Samit Patel: the fat issue. It seems that no matter what England's affable all-rounder does on the field, he is destined forever to explain what he gets up to off it.
There are the beginnings of an obsession with what Patel eats and how long he spends in the gym, which may be in danger of undermining his obvious talent. After performing with some aplomb in England's opening win in the one-day series, he was invited to speak about it. Of the 30 questions posed in a 12-minute interview precisely half were about his weight, his diet or his fitness. Twice when it seemed the subject had been exhausted, some of his interlocutors insisted on returning to it.
A convention of dieting gurus at a health farm could not have been more fixated. There is legitimate curiosity in Patel's bodily state, though those who remember Colin Milburn batting for England at 18.5 stones will wonder what the fuss is about.
Patel was left out of the team and missed a World Cup because he was deemed too fat, not fit and had gone phut. Andy Flower, England's coach, rekindled the issue when he said, before the one-day series began, that Patel was inching in the right direction but that the management expected a serious push on the physical side from him and others. This opened floodgates of fat and Patel's breezy 17 not out and 3 for 26 could not stem the tide.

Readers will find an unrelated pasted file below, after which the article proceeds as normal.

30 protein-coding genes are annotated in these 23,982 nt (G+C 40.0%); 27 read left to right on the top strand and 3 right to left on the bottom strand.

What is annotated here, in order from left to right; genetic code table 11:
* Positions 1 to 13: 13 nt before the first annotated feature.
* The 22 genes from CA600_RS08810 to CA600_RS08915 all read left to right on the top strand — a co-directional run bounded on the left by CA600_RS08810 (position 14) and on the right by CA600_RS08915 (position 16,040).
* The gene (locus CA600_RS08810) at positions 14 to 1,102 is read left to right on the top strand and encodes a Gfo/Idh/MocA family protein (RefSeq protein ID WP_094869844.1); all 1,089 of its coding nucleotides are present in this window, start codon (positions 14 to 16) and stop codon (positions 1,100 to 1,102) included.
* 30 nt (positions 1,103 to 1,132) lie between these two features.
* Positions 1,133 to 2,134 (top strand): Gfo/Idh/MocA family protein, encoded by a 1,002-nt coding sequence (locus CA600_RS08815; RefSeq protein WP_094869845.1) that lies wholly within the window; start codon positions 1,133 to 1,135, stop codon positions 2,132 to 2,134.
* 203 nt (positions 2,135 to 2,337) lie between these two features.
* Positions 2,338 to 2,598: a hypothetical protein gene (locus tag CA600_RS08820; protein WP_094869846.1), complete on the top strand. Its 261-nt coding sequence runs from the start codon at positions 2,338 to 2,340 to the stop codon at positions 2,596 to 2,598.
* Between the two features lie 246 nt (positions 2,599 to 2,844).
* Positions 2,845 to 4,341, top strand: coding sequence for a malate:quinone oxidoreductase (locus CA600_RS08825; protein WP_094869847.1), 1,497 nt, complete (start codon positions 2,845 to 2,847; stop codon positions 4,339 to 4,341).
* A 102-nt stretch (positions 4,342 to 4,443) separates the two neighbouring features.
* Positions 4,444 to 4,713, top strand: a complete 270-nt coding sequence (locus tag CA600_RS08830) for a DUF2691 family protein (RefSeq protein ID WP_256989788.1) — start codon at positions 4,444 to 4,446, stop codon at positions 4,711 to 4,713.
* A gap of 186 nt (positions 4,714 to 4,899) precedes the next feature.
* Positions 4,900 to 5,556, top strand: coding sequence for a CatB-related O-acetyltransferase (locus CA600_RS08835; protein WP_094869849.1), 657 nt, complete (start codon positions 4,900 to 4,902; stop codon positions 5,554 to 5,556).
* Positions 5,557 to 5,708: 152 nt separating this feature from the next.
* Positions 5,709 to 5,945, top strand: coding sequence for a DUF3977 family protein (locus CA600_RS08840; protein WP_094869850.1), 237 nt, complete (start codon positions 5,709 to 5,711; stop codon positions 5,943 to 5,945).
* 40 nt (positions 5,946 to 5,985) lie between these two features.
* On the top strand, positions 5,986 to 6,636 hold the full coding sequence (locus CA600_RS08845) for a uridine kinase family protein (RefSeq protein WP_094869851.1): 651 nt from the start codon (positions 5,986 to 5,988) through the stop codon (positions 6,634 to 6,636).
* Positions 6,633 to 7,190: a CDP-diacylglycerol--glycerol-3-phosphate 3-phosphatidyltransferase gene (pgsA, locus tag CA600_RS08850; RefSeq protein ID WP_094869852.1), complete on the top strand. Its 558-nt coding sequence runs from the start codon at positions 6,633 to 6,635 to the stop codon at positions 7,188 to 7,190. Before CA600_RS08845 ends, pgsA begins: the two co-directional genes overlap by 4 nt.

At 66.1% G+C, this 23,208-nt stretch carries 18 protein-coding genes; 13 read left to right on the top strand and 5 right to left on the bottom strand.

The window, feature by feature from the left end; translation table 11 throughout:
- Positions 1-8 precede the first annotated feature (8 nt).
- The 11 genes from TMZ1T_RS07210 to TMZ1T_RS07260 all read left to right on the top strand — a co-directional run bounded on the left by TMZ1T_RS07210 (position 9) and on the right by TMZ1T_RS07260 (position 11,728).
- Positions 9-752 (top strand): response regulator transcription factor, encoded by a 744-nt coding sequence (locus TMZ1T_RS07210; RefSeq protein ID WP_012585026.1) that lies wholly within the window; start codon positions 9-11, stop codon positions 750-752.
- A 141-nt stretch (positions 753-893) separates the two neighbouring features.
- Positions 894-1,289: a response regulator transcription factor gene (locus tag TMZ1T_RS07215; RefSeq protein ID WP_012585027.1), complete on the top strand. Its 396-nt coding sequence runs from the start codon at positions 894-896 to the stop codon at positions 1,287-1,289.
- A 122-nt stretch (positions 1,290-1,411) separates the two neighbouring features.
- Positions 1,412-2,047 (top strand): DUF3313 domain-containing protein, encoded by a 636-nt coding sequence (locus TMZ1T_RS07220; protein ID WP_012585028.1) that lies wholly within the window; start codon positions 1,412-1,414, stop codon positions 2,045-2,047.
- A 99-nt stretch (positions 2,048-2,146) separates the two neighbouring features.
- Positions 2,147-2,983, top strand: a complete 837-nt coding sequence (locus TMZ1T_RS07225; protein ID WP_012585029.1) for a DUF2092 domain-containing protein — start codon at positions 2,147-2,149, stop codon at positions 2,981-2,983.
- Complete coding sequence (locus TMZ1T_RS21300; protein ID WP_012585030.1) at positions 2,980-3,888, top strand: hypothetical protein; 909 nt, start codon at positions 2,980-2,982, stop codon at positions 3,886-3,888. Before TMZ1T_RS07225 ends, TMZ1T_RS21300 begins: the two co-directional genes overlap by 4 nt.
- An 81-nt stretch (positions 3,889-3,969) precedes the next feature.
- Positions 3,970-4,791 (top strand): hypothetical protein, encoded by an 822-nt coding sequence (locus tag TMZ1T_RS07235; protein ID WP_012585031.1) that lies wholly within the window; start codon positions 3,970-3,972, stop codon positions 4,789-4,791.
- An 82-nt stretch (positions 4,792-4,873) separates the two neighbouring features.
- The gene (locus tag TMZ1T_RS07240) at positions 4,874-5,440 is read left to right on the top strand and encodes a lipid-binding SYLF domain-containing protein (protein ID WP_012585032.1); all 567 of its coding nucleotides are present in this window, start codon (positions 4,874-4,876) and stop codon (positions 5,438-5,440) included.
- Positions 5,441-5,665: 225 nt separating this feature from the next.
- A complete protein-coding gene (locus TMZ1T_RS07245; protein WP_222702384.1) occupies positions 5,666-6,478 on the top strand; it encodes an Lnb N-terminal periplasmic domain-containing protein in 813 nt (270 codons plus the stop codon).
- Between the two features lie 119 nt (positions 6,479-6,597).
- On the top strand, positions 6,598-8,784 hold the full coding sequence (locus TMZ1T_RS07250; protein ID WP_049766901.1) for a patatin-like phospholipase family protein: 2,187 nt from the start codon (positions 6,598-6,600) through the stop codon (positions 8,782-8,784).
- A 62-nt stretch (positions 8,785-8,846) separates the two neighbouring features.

Patel is a chunky chap and Flower is doubtless dispensing tough love because he wants him in his team. But the attention is on Patel while the others remain anonymous.
Cook and Bopara reunited
On a glorious September Saturday in 2005, Alastair Cook and Ravi Bopara knocked the Aussies for six. The week before the decisive Ashes Test at The Oval, the pair of 20-year-olds put on 270 for Essex against the tourists in a youthful blaze of unfettered strokeplay. It was precisely what England, 2-1 up in the series, needed.
Their efforts in the first two matches of the one-day series – partnerships of 131 and 78 – have not been quite in that category but they demonstrate how knowing someone a long time can influence sporting liaisons. Cook and Bopara have looked easy together because they are. They have known each other since they were 12 and they know each other's mannerisms and foibles at the crease inside out.
It works. In no form of the game for Essex is their average partnership less than 46.92 and overall it is 50.69. In 48 innings together they have shared 11 hundred stands and 13 above 50. It looks now as if it could continue for England.
The balm after the storm
The England Physical Disabilities side are also in the UAE. They were having a hard time of it against Pakistan, losing two Twenty20s and the first of three ODIs, but pulled back in unlikely circumstances on Friday.
The match was delayed by a sandstorm and the teams were already packing to leave when conditions eased sufficiently to allow a 20-over thrash. Led by James Williams, who was captain of Poynton Seconds in Cheshire last season and hit 35 in 29 balls, England squeezed out a five-run win.
The decider in this pioneering tour is today.
More Sind against that sinning
Danish Kaneria, named but not apparently shamed in the spot-fixing trial at the Old Bailey on Friday when the former Essex bowler Mervyn Westfield was jailed for four months, was captain of Sindh in a first-class match earlier in the week.
It put some people in mind of one-word telegram sent by General Charles Napier (no relation to Essex's all-rounder Graham) when he annexed the province in 1843. It was in Latin and read simply peccavi, translated as "I have sinned".